My favorite food of my youth is chicken potpie. I can remember a time when everyone I'd talk to knew what I meant by chicken potpie. If you wanted a dinner pie with a crust, then it was chicken pie or meat pie, NOT potpie. We had meat pie several times a year – always after Mom would make a huge pot of beef stew. She'd serve stew the first night and then make two large meat pies with the leftover stew, one to freeze and one to eat the next night. Although there were only three of us, Mom never seemed to know how to cook smaller portions.
Chicken potpie, however, was the ultimate comfort food. Full of doughy goodness, a carbaholic's dream, it was the result of cooking chicken in water, making a stock, removing the chicken and placing strips of rolled dough into the broth to boil away, to thicken the broth and become tender and full of flavor. The chicken was served on the side (although, honestly, I rarely ate any) along with a vegetable and cranberry sauce or apple sauce. Of course, my parents always had to have bread on the table as well. They could have put many carb lovers to shame. Really – they'd have as many as five different kinds of bread open on the counter on any given day because they just loved eating different kinds of breads and rolls at every meal. The birds in Mom's back yard grew fat and lazy over the years, I assure you.
Anyway, Mom would make potpie in her large aluminum stock pot, although it was probably more of a canning pot. It was huge. Twenty-two quarts of ecstasy that would often last a week. If she made it in winter, the pot would be put on the back step until the next day when it was brought in to be re-heated. Remember – there were only three of us. Her recipe for potpie dough called for 7 cups of flour. That's a lot of dough.
Because Mom spent most of her teen years in the depression, she became well aware of what foods were the easiest to make with the least amount of money and ingredients. She was raised on farms (my grandfather was a tenant farmer until his father-in-law died and they inherited his farm), so they always had chickens on hand. Flour was fairly inexpensive. Benny also raised pigs, so they had lard to make dough with. Chicken potpie was a no-brainer. And, if unexpected guests stopped by, there was always more than enough to feed them. You didn't leave the table hungry in the Postell house.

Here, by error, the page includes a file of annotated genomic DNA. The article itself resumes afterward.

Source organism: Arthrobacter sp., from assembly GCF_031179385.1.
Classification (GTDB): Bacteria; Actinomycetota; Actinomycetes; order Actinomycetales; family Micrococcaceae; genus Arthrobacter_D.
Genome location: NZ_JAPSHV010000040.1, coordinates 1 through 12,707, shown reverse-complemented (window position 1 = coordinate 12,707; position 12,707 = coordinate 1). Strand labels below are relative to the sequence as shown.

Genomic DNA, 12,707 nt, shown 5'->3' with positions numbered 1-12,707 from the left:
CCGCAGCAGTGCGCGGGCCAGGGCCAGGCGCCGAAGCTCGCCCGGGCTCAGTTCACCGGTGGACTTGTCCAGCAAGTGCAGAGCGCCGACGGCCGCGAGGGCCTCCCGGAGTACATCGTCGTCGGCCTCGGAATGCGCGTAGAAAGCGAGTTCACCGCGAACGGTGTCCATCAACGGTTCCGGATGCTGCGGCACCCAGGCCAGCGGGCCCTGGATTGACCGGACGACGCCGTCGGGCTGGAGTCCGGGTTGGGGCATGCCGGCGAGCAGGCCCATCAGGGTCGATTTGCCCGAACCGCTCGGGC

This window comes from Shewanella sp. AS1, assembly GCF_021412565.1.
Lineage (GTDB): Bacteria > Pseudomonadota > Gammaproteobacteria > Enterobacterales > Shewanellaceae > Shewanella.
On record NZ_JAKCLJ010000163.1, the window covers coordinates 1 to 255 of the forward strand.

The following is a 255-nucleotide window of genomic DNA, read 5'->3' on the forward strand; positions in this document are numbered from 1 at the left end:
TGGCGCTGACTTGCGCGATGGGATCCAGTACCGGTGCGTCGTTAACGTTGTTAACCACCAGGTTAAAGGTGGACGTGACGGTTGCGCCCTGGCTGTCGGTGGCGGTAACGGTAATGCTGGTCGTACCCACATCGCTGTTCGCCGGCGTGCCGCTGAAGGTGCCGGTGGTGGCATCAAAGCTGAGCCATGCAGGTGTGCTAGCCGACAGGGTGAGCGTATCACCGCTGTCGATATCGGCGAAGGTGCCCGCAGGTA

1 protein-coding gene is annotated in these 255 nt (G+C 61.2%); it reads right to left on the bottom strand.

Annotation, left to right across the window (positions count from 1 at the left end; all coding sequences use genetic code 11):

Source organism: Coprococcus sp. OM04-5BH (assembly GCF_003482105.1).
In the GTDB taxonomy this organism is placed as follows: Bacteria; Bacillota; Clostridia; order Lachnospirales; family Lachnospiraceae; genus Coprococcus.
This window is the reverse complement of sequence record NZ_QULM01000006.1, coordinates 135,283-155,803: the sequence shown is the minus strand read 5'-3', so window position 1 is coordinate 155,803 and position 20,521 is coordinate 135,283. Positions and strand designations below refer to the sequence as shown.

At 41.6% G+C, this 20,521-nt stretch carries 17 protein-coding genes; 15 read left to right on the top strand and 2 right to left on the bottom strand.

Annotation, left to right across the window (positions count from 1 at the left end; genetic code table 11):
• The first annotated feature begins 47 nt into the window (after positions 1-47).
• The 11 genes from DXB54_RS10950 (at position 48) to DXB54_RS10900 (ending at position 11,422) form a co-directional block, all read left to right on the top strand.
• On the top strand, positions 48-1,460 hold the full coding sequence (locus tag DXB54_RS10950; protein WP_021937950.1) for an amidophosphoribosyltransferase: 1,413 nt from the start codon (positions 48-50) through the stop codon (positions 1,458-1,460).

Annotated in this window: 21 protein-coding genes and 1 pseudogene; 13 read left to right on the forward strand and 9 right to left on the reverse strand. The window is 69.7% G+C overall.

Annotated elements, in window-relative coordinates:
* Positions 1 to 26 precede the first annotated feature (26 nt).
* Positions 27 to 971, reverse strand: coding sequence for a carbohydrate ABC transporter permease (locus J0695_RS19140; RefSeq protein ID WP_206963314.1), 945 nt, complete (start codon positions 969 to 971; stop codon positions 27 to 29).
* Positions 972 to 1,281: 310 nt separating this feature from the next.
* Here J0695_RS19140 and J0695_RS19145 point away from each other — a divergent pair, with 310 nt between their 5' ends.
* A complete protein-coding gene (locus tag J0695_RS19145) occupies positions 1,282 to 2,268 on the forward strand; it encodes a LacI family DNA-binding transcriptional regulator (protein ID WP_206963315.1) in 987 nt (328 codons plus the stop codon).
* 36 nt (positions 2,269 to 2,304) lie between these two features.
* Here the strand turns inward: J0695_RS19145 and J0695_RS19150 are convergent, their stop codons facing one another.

Chicken potpie is also a Pennsylvania Dutch favorite and is very similar to Southern Chicken and Rolled Dumplings (other than the chicken is served separately). Considering one branch of Mom's family came up from the south and Benny's farming efforts putting him in contact with the Amish when he went to market in Philadelphia, it's anybody's guess how this meal actually came to be so popular in the family.
I have since learned that I can use flour tortillas to make a quick and tasty potpie (although, from scratch really is the best). I cut the tortillas into strips and shake them in a bag with flour and then cook them in the chicken stock/broth until done. The flour helps thicken the stock so there is that wonderful thick gravy I grew up with. Sometimes I make the broth from scratch and sometimes I use other methods of making broth (base, bouillon, boxed broth), but it still provides that comfort factor I occasionally crave.
Here are some links to recipes very similar to what I grew up with. I hope you enjoy them.
|NeartoNothing's Chicken Potpie|
Chicken Potpie (I missed this when I was checking out her blog! Mom didn't add egg to her dough and left it in long strips rather than making smaller squares.)
More Chicken Potpie (the broth in this one is more like Mom's, but it's your taste, not mine)